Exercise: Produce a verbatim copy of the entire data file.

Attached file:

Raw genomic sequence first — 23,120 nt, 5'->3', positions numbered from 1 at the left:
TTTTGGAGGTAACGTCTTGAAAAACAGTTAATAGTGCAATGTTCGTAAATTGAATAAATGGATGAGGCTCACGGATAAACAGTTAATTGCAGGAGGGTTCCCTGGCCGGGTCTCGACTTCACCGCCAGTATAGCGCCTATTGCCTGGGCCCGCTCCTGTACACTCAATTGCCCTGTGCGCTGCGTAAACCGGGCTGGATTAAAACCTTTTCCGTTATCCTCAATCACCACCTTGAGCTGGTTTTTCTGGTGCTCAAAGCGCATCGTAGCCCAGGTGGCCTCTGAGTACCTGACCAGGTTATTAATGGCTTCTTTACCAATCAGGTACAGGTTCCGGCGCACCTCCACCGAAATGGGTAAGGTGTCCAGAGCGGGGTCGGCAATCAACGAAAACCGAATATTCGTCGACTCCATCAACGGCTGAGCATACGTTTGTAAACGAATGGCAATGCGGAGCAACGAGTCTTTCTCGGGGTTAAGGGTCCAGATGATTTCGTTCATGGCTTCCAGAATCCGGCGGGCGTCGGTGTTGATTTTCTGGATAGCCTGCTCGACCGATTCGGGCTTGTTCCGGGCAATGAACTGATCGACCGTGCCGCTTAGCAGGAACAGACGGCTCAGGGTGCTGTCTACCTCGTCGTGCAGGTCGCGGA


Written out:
Raw genomic sequence first — 23,120 nt, 5'->3', positions numbered from 1 at the left:
TTTTGGAGGTAACGTCTTGAAAAACAGTTAATAGTGCAATGTTCGTAAATTGAATAAATGGATGAGGCTCACGGATAAACAGTTAATTGCAGGAGGGTTCCCTGGCCGGGTCTCGACTTCACCGCCAGTATAGCGCCTATTGCCTGGGCCCGCTCCTGTACACTCAATTGCCCTGTGCGCTGCGTAAACCGGGCTGGATTAAAACCTTTTCCGTTATCCTCAATCACCACCTTGAGCTGGTTTTTCTGGTGCTCAAAGCGCATCGTAGCCCAGGTGGCCTCTGAGTACCTGACCAGGTTATTAATGGCTTCTTTACCAATCAGGTACAGGTTCCGGCGCACCTCCACCGAAATGGGTAAGGTGTCCAGAGCGGGGTCGGCAATCAACGAAAACCGAATATTCGTCGACTCCATCAACGGCTGAGCATACGTTTGTAAACGAATGGCAATGCGGAGCAACGAGTCTTTCTCGGGGTTAAGGGTCCAGATGATTTCGTTCATGGCTTCCAGAATCCGGCGGGCGTCGGTGTTGATTTTCTGGATAGCCTGCTCGACCGATTCGGGCTTGTTCCGGGCAATGAACTGATCGACCGTGCCGCTTAGCAGGAACAGACGGCTCAGGGTGCTGTCTACCTCGTCGTGCAGGTCGCGGA